AI vs. IP: Who’s Responsible for Copyright Infringement?

AI vs. IP: Who’s Responsible for Copyright Infringement?

AI vs. IP: Who’s Responsible for Copyright Infringement?

1000 648 Yusuke Hisashi

As artificial intelligence grows closer to emulating human communication, creativity, and expression, it already has demonstrated one very human tendency: to repurpose the work of others. Safeguards must be put in place to ensure that AI-generated content does not infringe upon people’s intellectual property. This work includes designing algorithms that actively avoid producing arguably ‘copied’ content as well as programming AI with consideration for privacy and individual rights. Additionally, transparency in how AI algorithms operate and what data they use is crucial in instilling confidence in their output. With the proper safety nets and measures in place, AI can become an invaluable tool for producing high-quality, original content that contributes to the arts and public discourse.

AI-generated IP Infringement

In cases where these safeguards fail or are not implemented, the law must determine who bears responsibility and how damages should be awarded. Hence, it is important to be aware of the potential risks of AI-generated content. For instance, AI-generated content could infringe on someone’s intellectual property (IP) rights by reproducing copyrighted material. If this occurs and the content is used, someone may be held liable, forced to remove the content, and potentially required to compensate the copyright or trademark holder.

The question then becomes, which party is responsible for the infringement?

Depending on the situation and the jurisdiction, liability may rest with either the creator of the AI program, the platform, the content publisher. The creator of the AI-generated content (that is, the person who told the AI what to create) might be liable if the algorithm includes plagiarized passages, uses a trademark without permission, or bases an artwork on an image or other media for which the output “creator” does not properly license from its owner.

In some cases, the creator of the AI content may not be the only party liable for any infringement or objectionable material presented within the AI’s output. For example, if it can be shown that the art or text was created using copyrighted material used to train or inform the algorithm, partial liability could lie with the party responsible for creating the training database.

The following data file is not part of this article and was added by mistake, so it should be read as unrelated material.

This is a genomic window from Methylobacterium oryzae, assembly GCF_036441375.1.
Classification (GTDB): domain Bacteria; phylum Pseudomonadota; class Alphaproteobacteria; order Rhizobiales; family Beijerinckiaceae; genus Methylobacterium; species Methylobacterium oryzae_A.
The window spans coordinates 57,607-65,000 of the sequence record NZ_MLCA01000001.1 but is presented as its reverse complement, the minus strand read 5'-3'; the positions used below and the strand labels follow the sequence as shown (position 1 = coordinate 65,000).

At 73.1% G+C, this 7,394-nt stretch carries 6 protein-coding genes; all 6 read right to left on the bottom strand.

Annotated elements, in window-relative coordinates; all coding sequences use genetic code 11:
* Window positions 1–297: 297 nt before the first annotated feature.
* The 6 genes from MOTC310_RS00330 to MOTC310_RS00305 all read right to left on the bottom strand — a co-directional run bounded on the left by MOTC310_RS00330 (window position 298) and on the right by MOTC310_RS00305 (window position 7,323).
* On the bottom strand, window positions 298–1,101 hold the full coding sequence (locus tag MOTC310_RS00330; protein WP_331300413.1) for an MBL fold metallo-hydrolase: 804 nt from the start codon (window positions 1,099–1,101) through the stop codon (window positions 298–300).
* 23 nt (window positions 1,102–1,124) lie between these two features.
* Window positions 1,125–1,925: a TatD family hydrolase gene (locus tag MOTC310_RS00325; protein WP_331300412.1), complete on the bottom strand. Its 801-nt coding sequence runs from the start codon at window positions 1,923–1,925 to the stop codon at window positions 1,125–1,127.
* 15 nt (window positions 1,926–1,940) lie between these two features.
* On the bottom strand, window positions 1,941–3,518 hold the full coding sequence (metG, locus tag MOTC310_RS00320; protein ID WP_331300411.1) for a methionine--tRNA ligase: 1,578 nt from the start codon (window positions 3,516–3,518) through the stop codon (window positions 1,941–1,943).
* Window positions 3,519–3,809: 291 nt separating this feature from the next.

The US is one of several countries that have established copyright laws to protect publishers from copyright infringement by AI. South Korea and Japan have followed suit. Advocates of such regulation cite the need to encourage innovation in AI. By protecting publishers from liability, AI developers may be more likely to invest in the development of these technologies.

Proving the Case

To prove copyright infringement, the alleged aggrieved party must clear a number of hurdles:

  • Demonstrating that the defendant’s work is substantially similar to the protected work. This is a legal term that means “more than mere coincidence.” If two works are very similar, it’s more likely that one has been copied from another.
  • Depending on the type of IP rights being claimed (such as copyright or trademark infringement), there may be additional evidence required in order for a successful case to be brought against an AI provider. This could include proof of access to the original work prior to its use by the AI or proof that the same creative process was used in creating both works.
  • Showing that the plaintiff suffered actual damages in the form of lost revenue as a result of the infringement.

Relevant Case Law

The legal landscape surrounding AI and copyright is still evolving, and the laws governing liability for AI content are still developing. To fully protect themselves, organizations using AI to create written content or art should consult with a suitably experienced attorney to minimize their exposure to liability. Similarly, a lawyer specializing in AI and digital technologies can assist anyone who believes their IP has been misappropriated – whether by AI or human activity – in securing their rights, protecting their creative output, and securing damages if necessary.